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Ksarul last won the day on May 5 2017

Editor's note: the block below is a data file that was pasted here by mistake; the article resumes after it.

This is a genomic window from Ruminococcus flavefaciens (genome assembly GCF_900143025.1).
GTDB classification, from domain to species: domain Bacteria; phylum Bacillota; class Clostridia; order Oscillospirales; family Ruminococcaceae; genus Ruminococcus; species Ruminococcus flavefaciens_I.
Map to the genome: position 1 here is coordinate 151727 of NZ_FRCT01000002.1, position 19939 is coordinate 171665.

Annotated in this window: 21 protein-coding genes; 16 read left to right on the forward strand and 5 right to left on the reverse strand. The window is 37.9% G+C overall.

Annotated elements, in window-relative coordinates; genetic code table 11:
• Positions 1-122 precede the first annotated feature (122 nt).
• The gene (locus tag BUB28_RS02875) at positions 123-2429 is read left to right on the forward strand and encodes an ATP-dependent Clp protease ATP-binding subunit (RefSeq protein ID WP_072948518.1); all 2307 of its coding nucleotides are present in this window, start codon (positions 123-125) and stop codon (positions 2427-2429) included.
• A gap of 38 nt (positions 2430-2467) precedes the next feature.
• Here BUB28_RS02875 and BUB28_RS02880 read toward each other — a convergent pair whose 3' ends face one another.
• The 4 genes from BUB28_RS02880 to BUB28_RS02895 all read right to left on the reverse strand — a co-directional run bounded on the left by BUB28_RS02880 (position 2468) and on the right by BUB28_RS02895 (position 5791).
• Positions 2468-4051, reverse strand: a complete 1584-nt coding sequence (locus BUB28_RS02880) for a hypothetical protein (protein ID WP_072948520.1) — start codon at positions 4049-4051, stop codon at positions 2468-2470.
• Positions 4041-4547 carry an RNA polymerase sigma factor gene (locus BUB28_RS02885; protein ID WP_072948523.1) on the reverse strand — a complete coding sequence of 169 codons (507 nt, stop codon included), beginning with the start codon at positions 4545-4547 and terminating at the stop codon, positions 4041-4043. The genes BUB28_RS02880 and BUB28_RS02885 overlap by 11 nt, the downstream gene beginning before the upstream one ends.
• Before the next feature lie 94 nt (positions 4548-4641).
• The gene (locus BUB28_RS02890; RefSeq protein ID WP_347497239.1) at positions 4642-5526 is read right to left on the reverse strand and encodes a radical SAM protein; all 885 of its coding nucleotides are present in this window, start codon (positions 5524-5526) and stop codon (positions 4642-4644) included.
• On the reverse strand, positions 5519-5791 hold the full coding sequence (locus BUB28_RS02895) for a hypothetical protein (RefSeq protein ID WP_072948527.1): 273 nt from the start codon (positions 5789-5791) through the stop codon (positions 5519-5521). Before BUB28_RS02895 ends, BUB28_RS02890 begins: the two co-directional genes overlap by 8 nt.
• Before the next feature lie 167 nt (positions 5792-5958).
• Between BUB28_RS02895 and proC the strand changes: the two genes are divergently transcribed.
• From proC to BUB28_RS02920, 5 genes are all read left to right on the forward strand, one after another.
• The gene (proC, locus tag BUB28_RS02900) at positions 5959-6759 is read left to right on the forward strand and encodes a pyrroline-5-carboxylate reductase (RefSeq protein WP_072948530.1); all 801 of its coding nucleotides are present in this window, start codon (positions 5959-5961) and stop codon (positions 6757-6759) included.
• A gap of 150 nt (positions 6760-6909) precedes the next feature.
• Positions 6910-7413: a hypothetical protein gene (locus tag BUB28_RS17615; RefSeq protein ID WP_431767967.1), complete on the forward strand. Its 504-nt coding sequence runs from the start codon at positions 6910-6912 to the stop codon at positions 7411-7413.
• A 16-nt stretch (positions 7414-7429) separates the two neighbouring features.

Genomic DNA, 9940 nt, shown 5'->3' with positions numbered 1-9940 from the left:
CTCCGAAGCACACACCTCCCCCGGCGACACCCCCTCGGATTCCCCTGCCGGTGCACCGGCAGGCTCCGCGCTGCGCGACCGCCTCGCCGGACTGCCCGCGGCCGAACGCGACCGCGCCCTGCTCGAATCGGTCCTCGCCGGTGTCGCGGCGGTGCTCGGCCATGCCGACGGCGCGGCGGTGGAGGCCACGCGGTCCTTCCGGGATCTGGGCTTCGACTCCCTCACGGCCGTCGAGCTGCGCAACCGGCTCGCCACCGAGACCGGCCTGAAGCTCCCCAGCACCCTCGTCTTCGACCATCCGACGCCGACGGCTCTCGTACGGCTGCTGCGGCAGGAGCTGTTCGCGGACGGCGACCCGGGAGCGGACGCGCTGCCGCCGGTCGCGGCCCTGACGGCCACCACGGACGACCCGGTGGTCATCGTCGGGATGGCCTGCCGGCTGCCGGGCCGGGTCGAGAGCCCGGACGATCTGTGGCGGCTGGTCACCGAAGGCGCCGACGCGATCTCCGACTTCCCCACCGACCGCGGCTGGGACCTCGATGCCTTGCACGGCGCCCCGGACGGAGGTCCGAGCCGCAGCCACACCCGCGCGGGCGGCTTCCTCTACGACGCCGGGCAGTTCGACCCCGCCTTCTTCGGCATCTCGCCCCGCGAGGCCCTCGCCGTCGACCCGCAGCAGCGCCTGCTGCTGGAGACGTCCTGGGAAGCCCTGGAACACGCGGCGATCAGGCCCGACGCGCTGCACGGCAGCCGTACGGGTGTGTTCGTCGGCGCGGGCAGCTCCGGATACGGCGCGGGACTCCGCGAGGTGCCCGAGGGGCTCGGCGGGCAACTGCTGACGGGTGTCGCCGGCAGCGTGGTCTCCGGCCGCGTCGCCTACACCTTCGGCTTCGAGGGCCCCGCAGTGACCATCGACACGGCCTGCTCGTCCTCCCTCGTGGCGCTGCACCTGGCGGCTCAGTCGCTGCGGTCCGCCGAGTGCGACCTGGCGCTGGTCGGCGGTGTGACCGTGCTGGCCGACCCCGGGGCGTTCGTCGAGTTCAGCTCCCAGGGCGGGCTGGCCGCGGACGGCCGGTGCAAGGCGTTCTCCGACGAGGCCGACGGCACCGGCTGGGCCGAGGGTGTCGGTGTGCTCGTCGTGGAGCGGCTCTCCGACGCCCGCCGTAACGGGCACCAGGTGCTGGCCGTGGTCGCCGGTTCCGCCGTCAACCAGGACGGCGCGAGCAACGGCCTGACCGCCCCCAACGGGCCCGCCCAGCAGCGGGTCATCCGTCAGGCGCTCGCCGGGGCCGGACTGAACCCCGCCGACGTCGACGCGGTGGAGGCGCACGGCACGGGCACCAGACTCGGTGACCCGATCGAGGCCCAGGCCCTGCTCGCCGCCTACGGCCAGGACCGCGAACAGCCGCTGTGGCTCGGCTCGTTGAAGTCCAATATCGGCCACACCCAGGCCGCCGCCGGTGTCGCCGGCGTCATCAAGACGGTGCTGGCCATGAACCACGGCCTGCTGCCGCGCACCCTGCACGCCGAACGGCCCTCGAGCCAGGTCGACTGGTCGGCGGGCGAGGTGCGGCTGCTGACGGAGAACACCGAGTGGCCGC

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  1. His initial listing failed to get a bidder at $1500. He immediately upped the price to $2499 on subsequent listings and it has languished there ever since.